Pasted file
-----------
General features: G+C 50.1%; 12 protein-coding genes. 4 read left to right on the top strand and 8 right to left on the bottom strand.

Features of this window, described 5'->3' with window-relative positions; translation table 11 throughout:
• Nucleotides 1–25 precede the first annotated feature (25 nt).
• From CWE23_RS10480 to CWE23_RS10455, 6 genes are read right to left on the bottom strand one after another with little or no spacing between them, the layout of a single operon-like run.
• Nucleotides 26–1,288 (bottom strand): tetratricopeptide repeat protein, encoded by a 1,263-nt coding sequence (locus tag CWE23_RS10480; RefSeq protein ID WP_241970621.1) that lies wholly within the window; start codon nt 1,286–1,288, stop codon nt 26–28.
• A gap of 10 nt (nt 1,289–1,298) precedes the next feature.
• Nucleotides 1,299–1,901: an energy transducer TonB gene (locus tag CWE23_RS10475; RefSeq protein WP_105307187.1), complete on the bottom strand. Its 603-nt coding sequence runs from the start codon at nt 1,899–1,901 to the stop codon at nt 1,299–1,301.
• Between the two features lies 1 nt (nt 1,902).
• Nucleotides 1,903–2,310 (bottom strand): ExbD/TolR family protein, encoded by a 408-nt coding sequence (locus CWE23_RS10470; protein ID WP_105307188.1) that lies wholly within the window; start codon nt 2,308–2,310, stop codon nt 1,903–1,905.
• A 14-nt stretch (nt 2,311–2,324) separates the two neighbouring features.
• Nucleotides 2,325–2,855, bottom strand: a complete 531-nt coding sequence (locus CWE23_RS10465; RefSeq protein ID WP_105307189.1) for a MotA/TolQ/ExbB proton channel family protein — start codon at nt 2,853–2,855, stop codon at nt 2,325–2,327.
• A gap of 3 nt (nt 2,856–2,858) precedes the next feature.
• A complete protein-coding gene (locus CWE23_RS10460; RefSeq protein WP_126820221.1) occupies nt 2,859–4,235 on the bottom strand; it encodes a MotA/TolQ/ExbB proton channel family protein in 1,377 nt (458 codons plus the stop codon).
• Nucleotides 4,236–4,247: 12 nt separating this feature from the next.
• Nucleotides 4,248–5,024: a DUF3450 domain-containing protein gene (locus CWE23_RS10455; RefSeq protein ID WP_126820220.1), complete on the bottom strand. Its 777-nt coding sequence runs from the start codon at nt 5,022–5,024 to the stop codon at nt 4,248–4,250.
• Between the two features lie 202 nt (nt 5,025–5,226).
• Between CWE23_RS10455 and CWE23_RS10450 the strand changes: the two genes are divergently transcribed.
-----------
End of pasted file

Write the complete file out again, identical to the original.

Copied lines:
General features: G+C 50.1%; 12 protein-coding genes. 4 read left to right on the top strand and 8 right to left on the bottom strand.

Features of this window, described 5'->3' with window-relative positions; translation table 11 throughout:
• Nucleotides 1–25 precede the first annotated feature (25 nt).
• From CWE23_RS10480 to CWE23_RS10455, 6 genes are read right to left on the bottom strand one after another with little or no spacing between them, the layout of a single operon-like run.
• Nucleotides 26–1,288 (bottom strand): tetratricopeptide repeat protein, encoded by a 1,263-nt coding sequence (locus tag CWE23_RS10480; RefSeq protein ID WP_241970621.1) that lies wholly within the window; start codon nt 1,286–1,288, stop codon nt 26–28.
• A gap of 10 nt (nt 1,289–1,298) precedes the next feature.
• Nucleotides 1,299–1,901: an energy transducer TonB gene (locus tag CWE23_RS10475; RefSeq protein WP_105307187.1), complete on the bottom strand. Its 603-nt coding sequence runs from the start codon at nt 1,899–1,901 to the stop codon at nt 1,299–1,301.
• Between the two features lies 1 nt (nt 1,902).
• Nucleotides 1,903–2,310 (bottom strand): ExbD/TolR family protein, encoded by a 408-nt coding sequence (locus CWE23_RS10470; protein ID WP_105307188.1) that lies wholly within the window; start codon nt 2,308–2,310, stop codon nt 1,903–1,905.
• A 14-nt stretch (nt 2,311–2,324) separates the two neighbouring features.
• Nucleotides 2,325–2,855, bottom strand: a complete 531-nt coding sequence (locus CWE23_RS10465; RefSeq protein ID WP_105307189.1) for a MotA/TolQ/ExbB proton channel family protein — start codon at nt 2,853–2,855, stop codon at nt 2,325–2,327.
• A gap of 3 nt (nt 2,856–2,858) precedes the next feature.
• A complete protein-coding gene (locus CWE23_RS10460; RefSeq protein WP_126820221.1) occupies nt 2,859–4,235 on the bottom strand; it encodes a MotA/TolQ/ExbB proton channel family protein in 1,377 nt (458 codons plus the stop codon).
• Nucleotides 4,236–4,247: 12 nt separating this feature from the next.
• Nucleotides 4,248–5,024: a DUF3450 domain-containing protein gene (locus CWE23_RS10455; RefSeq protein ID WP_126820220.1), complete on the bottom strand. Its 777-nt coding sequence runs from the start codon at nt 5,022–5,024 to the stop codon at nt 4,248–4,250.
• Between the two features lie 202 nt (nt 5,025–5,226).
• Between CWE23_RS10455 and CWE23_RS10450 the strand changes: the two genes are divergently transcribed.